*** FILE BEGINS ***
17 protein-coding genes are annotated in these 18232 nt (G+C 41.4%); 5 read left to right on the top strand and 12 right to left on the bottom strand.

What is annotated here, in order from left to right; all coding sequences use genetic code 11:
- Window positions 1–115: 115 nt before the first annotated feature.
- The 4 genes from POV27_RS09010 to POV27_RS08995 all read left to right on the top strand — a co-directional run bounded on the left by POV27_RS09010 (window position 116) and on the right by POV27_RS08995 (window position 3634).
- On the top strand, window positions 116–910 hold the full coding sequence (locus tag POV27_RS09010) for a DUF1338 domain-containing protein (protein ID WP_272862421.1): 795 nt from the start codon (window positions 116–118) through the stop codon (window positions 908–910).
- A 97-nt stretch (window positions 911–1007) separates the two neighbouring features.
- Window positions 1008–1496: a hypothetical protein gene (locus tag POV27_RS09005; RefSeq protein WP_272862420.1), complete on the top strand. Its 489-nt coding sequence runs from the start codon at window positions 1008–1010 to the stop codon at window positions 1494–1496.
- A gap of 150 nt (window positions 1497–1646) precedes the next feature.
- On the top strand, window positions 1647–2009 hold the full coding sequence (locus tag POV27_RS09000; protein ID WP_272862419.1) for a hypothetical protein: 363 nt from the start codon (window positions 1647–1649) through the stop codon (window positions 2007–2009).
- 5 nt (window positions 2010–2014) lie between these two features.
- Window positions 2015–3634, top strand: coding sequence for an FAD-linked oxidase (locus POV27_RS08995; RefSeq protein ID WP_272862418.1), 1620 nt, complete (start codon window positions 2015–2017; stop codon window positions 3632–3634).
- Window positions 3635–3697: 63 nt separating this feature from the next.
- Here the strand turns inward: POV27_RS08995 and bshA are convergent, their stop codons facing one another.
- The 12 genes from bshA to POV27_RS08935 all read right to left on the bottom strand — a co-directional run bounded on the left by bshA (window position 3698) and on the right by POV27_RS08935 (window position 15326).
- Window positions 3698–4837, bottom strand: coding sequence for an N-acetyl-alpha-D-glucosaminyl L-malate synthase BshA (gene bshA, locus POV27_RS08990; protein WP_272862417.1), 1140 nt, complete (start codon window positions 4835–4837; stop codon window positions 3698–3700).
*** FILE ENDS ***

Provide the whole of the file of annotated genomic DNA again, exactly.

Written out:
17 protein-coding genes are annotated in these 18232 nt (G+C 41.4%); 5 read left to right on the top strand and 12 right to left on the bottom strand.

What is annotated here, in order from left to right; all coding sequences use genetic code 11:
- Window positions 1–115: 115 nt before the first annotated feature.
- The 4 genes from POV27_RS09010 to POV27_RS08995 all read left to right on the top strand — a co-directional run bounded on the left by POV27_RS09010 (window position 116) and on the right by POV27_RS08995 (window position 3634).
- On the top strand, window positions 116–910 hold the full coding sequence (locus tag POV27_RS09010) for a DUF1338 domain-containing protein (protein ID WP_272862421.1): 795 nt from the start codon (window positions 116–118) through the stop codon (window positions 908–910).
- A 97-nt stretch (window positions 911–1007) separates the two neighbouring features.
- Window positions 1008–1496: a hypothetical protein gene (locus tag POV27_RS09005; RefSeq protein WP_272862420.1), complete on the top strand. Its 489-nt coding sequence runs from the start codon at window positions 1008–1010 to the stop codon at window positions 1494–1496.
- A gap of 150 nt (window positions 1497–1646) precedes the next feature.
- On the top strand, window positions 1647–2009 hold the full coding sequence (locus tag POV27_RS09000; protein ID WP_272862419.1) for a hypothetical protein: 363 nt from the start codon (window positions 1647–1649) through the stop codon (window positions 2007–2009).
- 5 nt (window positions 2010–2014) lie between these two features.
- Window positions 2015–3634, top strand: coding sequence for an FAD-linked oxidase (locus POV27_RS08995; RefSeq protein ID WP_272862418.1), 1620 nt, complete (start codon window positions 2015–2017; stop codon window positions 3632–3634).
- Window positions 3635–3697: 63 nt separating this feature from the next.
- Here the strand turns inward: POV27_RS08995 and bshA are convergent, their stop codons facing one another.
- The 12 genes from bshA to POV27_RS08935 all read right to left on the bottom strand — a co-directional run bounded on the left by bshA (window position 3698) and on the right by POV27_RS08935 (window position 15326).
- Window positions 3698–4837, bottom strand: coding sequence for an N-acetyl-alpha-D-glucosaminyl L-malate synthase BshA (gene bshA, locus POV27_RS08990; protein WP_272862417.1), 1140 nt, complete (start codon window positions 4835–4837; stop codon window positions 3698–3700).